5. Rushed and controlling. When tax returns need to be signed, you get the return on the day due and there is no time to read it, nor is there a copy for you to keep.  Estate planning is rushed and/or unexpected, and you don't get to discuss the plans and their meaning with the lawyer.  These and other areas where speed and lack of clarity can really hurt you are considerable.”

If any of these five signs set off alarm bells in your own relationship, or more importantly if your instinct tells you that something is just not right about your spouse’s behavior lately, consult a good divorce attorney immediately. An experienced divorce attorney can inform you of your legal rights and can explain the steps you need to take to better understand your financial situation. 

Above all else, the most important thing you can do is to become knowledgeable about your finances – review your tax returns, meet with your CPA, learn about your spouse’s business. This investment will pay off for you by allowing you to be an engaged and active participant in your divorce and empowering you to manage your own finances once your divorce is final.



Taking Control

Excerpted from an article by Diana Shepherd, CDFA

Posted by Michelle May O’Neil on August 8, 2011


Do you have a written, detailed, up-to-date budget detailing all your daily, weekly, monthly, and yearly expenses and income? If you’re like most people, your answer to this question will be “no.” The lack of a budget may have caused financial problems during your marriage, but it could be ruinous post-divorce.

The first step to gaining control of your finances—and life—during divorce is to prepare an accurate current budget and a post-divorce budget. You will need to gather documentation to ensure that your budget is objective and not the product of guess-work.

Identify your sources of income, which includes revenue from full- and part-time employment, investment return, and self-employment income. Add up all the income from different sources to come up with total income. If you’re clueless about what your spouse earns, obtain or make copies of his/her tax returns for the last three to five years.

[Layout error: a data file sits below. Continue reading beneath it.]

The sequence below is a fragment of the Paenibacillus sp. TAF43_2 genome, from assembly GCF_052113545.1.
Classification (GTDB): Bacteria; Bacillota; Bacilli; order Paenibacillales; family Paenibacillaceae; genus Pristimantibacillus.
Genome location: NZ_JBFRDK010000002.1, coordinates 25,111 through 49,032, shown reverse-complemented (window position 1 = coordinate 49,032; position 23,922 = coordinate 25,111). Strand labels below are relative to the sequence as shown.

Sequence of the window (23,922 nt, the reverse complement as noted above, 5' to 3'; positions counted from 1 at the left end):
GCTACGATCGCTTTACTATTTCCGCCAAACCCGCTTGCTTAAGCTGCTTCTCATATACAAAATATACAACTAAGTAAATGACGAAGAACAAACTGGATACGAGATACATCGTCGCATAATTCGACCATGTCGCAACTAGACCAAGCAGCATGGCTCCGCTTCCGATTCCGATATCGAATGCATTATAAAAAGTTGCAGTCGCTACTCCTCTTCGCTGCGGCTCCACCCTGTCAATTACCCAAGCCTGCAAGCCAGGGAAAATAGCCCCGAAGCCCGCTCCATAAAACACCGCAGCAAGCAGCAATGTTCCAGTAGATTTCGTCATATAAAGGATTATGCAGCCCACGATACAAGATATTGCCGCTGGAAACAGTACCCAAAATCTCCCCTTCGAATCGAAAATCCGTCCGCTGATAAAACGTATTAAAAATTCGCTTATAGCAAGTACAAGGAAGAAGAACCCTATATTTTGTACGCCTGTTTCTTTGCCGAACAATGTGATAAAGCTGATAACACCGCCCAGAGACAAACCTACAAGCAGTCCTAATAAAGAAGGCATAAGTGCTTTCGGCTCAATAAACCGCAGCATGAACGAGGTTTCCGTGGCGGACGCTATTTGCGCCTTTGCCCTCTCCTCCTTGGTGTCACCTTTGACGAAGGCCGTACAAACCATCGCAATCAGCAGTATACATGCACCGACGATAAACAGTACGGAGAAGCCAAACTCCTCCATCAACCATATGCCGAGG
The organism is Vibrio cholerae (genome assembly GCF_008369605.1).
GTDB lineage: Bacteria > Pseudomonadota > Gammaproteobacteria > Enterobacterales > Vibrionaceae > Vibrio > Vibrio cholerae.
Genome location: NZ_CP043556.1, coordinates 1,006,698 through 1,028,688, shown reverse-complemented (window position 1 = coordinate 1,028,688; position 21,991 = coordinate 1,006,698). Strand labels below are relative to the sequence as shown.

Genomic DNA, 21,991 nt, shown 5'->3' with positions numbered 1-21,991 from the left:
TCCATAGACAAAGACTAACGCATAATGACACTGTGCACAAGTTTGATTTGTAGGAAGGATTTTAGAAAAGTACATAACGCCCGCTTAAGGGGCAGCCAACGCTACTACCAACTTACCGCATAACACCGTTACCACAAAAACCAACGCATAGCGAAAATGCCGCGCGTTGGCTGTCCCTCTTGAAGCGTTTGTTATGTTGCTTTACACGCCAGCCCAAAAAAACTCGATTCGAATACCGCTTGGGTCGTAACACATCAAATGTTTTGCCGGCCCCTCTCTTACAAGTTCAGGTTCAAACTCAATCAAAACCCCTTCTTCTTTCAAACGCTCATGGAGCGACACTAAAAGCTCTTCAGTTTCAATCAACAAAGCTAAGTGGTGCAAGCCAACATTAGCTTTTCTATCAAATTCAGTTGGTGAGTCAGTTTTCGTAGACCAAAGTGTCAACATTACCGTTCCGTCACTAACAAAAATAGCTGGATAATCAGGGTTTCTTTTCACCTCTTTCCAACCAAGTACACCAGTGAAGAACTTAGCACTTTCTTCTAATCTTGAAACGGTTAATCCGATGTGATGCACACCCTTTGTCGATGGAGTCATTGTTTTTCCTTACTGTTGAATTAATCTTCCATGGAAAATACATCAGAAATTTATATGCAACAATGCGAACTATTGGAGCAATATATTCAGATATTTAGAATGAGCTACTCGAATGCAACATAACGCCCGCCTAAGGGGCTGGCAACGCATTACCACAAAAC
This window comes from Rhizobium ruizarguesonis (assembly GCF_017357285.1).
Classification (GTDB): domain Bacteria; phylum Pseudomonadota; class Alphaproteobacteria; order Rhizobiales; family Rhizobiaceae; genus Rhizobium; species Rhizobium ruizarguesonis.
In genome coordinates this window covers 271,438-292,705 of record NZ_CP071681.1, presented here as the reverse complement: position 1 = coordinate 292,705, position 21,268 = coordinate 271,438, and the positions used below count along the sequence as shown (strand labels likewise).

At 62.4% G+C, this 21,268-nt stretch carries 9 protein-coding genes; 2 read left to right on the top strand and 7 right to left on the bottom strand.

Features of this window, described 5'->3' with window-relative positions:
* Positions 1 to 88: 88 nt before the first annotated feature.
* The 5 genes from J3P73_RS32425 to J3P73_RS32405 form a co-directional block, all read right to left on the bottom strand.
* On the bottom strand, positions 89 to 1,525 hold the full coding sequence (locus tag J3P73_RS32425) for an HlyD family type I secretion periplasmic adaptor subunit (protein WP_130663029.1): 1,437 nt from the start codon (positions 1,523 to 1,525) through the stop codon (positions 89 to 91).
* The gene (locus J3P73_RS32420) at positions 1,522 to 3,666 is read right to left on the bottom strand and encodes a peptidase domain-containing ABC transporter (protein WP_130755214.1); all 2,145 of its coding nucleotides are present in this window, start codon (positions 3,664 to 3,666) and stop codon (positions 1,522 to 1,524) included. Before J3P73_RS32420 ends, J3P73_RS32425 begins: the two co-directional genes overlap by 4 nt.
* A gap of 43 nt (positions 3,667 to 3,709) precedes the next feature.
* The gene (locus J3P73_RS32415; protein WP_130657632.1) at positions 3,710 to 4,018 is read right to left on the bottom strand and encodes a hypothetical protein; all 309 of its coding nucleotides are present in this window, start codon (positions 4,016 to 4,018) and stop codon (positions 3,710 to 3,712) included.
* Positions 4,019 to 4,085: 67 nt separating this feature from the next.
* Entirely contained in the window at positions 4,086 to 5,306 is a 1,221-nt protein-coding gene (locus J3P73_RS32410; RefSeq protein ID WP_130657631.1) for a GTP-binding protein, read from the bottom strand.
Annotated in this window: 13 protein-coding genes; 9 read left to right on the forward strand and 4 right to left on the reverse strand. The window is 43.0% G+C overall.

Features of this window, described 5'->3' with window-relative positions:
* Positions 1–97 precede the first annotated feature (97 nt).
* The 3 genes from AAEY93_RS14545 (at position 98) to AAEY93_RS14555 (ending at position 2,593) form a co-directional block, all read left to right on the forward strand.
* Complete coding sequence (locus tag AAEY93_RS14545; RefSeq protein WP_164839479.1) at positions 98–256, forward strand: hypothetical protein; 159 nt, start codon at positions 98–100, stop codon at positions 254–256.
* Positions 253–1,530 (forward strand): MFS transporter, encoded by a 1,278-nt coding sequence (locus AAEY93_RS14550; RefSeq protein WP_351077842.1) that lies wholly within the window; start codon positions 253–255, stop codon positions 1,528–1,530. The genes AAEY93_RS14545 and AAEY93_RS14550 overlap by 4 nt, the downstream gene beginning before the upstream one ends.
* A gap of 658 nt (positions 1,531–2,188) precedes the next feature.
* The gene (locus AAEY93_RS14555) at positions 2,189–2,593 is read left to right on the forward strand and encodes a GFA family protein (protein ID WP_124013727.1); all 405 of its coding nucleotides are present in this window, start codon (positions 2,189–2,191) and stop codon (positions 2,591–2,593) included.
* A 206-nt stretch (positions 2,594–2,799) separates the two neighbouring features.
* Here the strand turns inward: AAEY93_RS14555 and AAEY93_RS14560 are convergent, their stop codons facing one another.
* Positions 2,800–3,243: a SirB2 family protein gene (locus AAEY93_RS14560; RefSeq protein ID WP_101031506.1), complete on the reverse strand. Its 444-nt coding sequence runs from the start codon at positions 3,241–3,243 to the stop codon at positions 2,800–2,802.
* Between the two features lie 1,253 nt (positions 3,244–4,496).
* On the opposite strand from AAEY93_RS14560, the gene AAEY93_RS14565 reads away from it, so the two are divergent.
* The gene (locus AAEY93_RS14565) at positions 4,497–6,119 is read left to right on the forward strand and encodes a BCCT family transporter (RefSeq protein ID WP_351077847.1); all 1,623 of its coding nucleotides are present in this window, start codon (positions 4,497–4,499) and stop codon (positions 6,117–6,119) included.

After you have an accurate picture of what’s coming in, you need to create an equally accurate picture of what’s going out. You should review your check register and credit-card statements—or your online banking records if that’s how you usually pay your bills. Remember that not all your expenses are paid monthly; some insurance premiums or tax bills might be payable quarterly or annually, so make sure to account for those as well.

Don’t forget about cash withdrawals using ATM cards; you’ll be surprised how quickly taking $50 here and $100 there can put you in the red if these withdrawals are not included in your budget. Also, you need to be able to account for where/how you spent the cash: was it taking taxis to work, going out to restaurants, on a new outfit, or paying the babysitter?

After you’ve completed a “first draft” of your budget, ask a reasonable and financially-savvy friend or family member to review it and question the expenses that seem unreasonable. If you’re going to ask for help with your budget, you’ll have to agree to keep an open mind and not to become angry or defensive if he/she questions one of your items. This person is trying to help you, and he/she will probably be a lot easier on you that a judge would be!

If you’re like most people, your number-one financial concern during divorce is maintaining positive cash flow—in other words, being able to pay the bills on a monthly basis—not only on the day after divorce, but five, ten, 15 years into the future. In order to meet cash-flow needs, there are three sources of money that may be available to you as a result of your divorce: child support, spousal support, and marital property. Let’s take a quick look at all three.


Child Support

In the US and Canada, a parent is obligated to support his or her children, regardless of the parent’s marital status. All states and provinces have child support guidelines; you should review the guidelines in your area to get a rough idea of what you might be entitled to receive or have to pay. Generally speaking, child support is based on factors such as the ages of and number of minor children, the amount of time they will reside with each parent, and the income of each parent. These factors are plugged into a formula, which then supplies a recommendation for the Court. In a divorce situation, the non-custodial parent is usually ordered to pay child support to the custodial parent, from which the custodial parent pays the child’s expenses.

However, the child support formula does not take into consideration your child’s actual expenses. For example, extra-curricular activities, private school tuition, and college funding are not factored into the formula. These are considered “extraordinary expenses,” and they are often an area of great discussion and/or argument. One of the ways in which a Certified Divorce Financial Analyst™ (CDFA™) can help their clients is to determine which costs may not be addressed by the guidelines and then to help them find alternative solutions to cover these expenses. Since child support is such a complex area of the law—and because it can be a very contentious issue between divorcing parents—you should ask your lawyer for guidance regarding the child support amount.